Interview: Ahmed El Karm
What is your assessment of the authority given to the central bank by the new banking law?
AHMED EL KARM: The new banking law gives too much supervisory authority to the Central Bank of Tunisia (Banque Centrale de Tunisie, BCT) over management decisions. For example, banks must seek authorisation to introduce new products, modify fees, open new branches, develop new digital channels, determine compensation and appoint administrators and directors. This transfer of authority from banks to the BCT creates a high risk of bottlenecks. The BCT will receive a significant volume of authorisation requests, which will delay the decision-making process of banks and financial institutions.
Nevertheless, the new law could have been more audacious regarding the consolidation of the banking system. For example, the text specifies the minimum capital requirement of a bank to be about TD50m (€21.4m). However, the banking sector has recommended against doing so because the minimum capital requirement should be a function of market factors and the objectives of the bank. Legislation on this matter has the risk of enshrining a minimum capital requirement that may soon be outdated and pose legislative difficulties when updating becomes necessary. Rather, the determination of minimum capital requirement should be up to the central bank as the regulator and should be communicated through circulars.
How can access to financing be improved for small and medium-sized enterprises (SMEs)?
EL KARM: It is currently very difficult for SMEs to obtain financing from banks and financial institutions. The risk of financing SMEs is quite high, given their rate of failure. Nevertheless, SMEs need more than just financing, they also need coaching and support from public and private institutions that can facilitate their start-up and growth. SMEs are the backbone of the Tunisian economy and it is therefore imperative to implement solutions, however audacious they may be, that will help SMEs have easier and greater access to the financing they need to grow.
For example, Tunisia’s governorates could each create a fund management company that would promote SME-led projects, guide these SMEs, ensure their good governance and underwrite bank loans for SMEs under the company’s tutelage. The creation of this kind of company would help banks provide more financing to SMEs by better managing and sharing the associated risk. Moreover, interest rate ceilings currently prevent banks from granting credit at a price that allows banks to adequately hedge against the risk of financing SMEs. So a liberalisation of bank loan interest rates would also help banks increase their financing of SMEs.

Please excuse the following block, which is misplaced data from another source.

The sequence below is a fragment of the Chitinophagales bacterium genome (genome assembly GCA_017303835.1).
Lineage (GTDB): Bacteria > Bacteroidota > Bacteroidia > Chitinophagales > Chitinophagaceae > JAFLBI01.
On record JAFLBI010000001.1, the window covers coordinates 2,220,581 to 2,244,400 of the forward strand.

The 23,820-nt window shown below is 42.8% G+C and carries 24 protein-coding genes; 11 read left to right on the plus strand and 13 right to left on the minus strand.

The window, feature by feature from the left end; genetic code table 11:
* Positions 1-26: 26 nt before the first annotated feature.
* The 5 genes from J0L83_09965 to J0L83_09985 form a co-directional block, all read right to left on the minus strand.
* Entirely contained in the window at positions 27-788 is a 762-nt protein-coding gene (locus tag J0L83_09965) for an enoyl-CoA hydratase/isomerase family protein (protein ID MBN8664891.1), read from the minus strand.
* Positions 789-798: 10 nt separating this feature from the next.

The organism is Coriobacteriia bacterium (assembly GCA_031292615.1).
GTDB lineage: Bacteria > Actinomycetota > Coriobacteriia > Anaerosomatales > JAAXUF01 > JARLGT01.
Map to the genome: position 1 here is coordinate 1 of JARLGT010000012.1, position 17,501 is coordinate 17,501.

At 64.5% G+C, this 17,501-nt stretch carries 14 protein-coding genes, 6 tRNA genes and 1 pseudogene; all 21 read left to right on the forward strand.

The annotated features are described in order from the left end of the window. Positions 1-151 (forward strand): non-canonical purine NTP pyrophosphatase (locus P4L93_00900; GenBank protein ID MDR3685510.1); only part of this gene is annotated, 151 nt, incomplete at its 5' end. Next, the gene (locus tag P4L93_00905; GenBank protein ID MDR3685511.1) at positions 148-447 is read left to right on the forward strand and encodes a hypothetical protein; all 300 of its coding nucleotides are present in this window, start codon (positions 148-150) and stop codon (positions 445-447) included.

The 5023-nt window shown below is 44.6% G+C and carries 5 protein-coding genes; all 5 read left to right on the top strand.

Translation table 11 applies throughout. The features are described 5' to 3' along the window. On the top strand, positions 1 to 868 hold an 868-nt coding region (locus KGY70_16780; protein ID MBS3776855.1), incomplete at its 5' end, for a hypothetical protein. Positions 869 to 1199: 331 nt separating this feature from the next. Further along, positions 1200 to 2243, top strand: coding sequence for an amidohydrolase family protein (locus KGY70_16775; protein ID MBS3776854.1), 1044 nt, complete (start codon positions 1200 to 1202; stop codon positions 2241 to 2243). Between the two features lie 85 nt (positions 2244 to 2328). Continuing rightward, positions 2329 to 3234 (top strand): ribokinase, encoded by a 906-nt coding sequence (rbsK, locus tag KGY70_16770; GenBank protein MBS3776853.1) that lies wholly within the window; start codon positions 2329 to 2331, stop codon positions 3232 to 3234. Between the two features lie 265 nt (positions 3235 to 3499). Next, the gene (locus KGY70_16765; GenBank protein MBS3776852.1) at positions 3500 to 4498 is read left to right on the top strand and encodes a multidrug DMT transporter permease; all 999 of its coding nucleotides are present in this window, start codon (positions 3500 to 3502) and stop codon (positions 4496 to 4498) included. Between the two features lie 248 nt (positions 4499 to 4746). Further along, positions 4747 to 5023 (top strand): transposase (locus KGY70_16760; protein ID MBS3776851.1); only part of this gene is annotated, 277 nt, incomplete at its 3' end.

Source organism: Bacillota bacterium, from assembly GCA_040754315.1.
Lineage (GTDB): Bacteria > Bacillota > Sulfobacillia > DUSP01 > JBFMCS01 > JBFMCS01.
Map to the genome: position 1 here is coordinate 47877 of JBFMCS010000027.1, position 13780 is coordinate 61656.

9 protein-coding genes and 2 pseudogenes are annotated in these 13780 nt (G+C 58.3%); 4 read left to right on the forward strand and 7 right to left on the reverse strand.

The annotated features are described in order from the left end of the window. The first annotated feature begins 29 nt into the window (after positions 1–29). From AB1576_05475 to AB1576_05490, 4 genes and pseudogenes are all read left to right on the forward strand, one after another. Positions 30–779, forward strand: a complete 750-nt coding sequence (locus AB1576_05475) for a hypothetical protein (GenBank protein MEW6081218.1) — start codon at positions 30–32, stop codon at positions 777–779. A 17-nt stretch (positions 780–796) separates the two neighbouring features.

In what ways can banks boost financial inclusion?
EL KARM: To further reduce financial exclusion, Tunisian banks must exploit mobile applications and the country’s increasing connectivity. Another instrument for inclusion is microfinance. Universal banks participate indirectly in microfinance by providing long-term financing to microfinance companies, and some banks participate in the capital of microfinance companies and serve on their boards of directors to ensure good governance and sustainability.
How can banks reduce the volume of non-performing loans (NPLs) that they carry?
EL KARM: Over the last few years the BCT has been gradually enforcing the norms codified by Basel II and III. By applying these norms, banks have already begun reducing the volume of NPLs on their balance sheets and are now selecting better credit applicants. A comprehensive reform of legal debt collection procedures would also allow banks to better protect their interests. Continuing to apply international banking standards and a modernisation of the country’s judiciary system would also better help secure banks and recover debts.
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